Risk factors for recurrent urinary tract infection in children with neurogenic bladder following clean intermittent catheterization
Urology — Jiang M, Deng J, Zhou G, et al. | January 12, 2022
In a pediatric population with neurogenic bladder (NB), the factors that could be directly associated with recurrent urinary tract infections (UTIs) include older age, high level of spinal cord lesions, long duration of NB, vesicoureteral reflux (VUR), increased bladder wall thickness (BWT), and low bladder compliance. Higher susceptibility to chronic renal insufficiency was seen after recurrent UTIs in children with NB.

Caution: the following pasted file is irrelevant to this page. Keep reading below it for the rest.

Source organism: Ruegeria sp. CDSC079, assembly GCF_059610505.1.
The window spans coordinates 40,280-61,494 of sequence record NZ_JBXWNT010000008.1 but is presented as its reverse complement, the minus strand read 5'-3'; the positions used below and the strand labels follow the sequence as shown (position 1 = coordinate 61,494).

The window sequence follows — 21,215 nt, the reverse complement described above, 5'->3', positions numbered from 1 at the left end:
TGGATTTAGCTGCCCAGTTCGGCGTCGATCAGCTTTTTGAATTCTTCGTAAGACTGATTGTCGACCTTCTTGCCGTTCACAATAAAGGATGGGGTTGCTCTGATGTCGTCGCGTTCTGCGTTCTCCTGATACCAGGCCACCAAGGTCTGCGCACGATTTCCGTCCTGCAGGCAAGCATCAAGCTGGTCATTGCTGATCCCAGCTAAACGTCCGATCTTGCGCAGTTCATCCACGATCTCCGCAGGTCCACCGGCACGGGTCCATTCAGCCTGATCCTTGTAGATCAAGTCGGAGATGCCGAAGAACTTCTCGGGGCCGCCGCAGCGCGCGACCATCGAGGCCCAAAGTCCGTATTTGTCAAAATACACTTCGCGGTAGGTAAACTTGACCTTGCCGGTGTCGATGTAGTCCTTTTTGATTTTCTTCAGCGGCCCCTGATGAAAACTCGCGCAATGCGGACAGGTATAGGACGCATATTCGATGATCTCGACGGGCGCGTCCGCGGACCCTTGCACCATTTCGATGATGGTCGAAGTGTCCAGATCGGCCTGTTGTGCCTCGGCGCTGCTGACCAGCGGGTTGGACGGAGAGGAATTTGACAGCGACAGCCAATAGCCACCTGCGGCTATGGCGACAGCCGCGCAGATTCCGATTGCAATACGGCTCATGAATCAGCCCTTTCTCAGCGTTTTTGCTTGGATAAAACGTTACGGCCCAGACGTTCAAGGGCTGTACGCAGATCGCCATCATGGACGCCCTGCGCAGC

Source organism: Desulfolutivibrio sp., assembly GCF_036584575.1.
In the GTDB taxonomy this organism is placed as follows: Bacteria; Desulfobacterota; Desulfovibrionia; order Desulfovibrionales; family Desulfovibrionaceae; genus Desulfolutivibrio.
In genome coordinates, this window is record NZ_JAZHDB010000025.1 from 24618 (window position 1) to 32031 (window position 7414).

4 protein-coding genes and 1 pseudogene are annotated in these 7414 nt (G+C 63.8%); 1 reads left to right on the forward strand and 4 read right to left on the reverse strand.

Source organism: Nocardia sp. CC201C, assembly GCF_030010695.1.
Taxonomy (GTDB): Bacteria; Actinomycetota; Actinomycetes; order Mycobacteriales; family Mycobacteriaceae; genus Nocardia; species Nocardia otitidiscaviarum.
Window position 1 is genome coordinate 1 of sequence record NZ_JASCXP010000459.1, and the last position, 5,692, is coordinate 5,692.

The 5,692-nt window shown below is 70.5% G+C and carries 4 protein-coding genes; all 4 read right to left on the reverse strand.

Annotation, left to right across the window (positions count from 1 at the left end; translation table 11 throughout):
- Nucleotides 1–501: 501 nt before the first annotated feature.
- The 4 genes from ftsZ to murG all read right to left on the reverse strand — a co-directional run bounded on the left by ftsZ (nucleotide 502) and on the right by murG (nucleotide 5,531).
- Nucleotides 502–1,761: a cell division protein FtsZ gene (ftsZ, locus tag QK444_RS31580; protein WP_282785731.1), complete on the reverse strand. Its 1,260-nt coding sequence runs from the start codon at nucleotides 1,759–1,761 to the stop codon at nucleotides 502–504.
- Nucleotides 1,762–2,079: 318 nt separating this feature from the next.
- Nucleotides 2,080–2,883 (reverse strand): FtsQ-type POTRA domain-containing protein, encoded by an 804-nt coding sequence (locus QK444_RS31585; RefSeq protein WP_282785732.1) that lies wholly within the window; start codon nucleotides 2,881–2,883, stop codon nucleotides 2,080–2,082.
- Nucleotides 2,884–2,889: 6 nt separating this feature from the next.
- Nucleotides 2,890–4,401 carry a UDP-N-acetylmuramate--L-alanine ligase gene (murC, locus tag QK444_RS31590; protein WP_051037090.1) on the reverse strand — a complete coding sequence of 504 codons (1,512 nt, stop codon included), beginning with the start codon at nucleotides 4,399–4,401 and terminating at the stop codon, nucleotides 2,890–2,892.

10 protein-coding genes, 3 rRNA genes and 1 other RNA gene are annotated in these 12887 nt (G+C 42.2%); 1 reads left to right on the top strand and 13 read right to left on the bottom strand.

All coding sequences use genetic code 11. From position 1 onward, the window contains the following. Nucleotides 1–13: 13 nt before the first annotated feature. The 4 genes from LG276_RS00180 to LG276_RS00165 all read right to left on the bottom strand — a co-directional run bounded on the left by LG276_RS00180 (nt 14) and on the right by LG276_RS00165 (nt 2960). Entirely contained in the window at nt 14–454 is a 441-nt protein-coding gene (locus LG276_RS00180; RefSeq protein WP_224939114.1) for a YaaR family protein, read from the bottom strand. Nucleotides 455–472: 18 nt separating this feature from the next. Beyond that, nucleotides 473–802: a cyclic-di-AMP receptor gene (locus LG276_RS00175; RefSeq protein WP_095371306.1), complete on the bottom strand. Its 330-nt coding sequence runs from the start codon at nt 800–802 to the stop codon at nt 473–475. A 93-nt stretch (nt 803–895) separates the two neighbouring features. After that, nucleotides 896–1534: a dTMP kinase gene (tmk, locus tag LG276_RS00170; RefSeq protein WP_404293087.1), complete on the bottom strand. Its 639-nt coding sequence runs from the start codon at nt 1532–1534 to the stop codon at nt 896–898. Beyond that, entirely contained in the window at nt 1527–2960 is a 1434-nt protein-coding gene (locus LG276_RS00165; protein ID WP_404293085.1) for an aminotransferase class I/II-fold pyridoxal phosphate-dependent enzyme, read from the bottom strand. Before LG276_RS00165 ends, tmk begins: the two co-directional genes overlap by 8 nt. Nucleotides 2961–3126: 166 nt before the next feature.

In 327 children (age 9-151 months) who had clean intermittent catheterization, the risk factors for recurrent UTIs were retrospectively examined during a 5-year period.
Recurrent UTIs (>1.0 UTI/study-year) and episodic UTIs (≤1.0 UTI/study-year) occurred in 79 (24.2%) and 248 (75.8%) patients, respectively.
Following significant factors for recurrent UTIs were revealed in univariate and multivariate analyses: older age, lumbar level lesions, long duration of NB, presence of VUR, increased BWT, and low bladder compliance.
In univariate but not in multivariate analysis, bladder trabeculation was shown to be linked with recurrent UTIs.
A diagnosis of chronic renal insufficiency was made during follow-up in 31 (39.2%) and 29 patients (11.7%) in the recurrent and episodic UTI groups, respectively.
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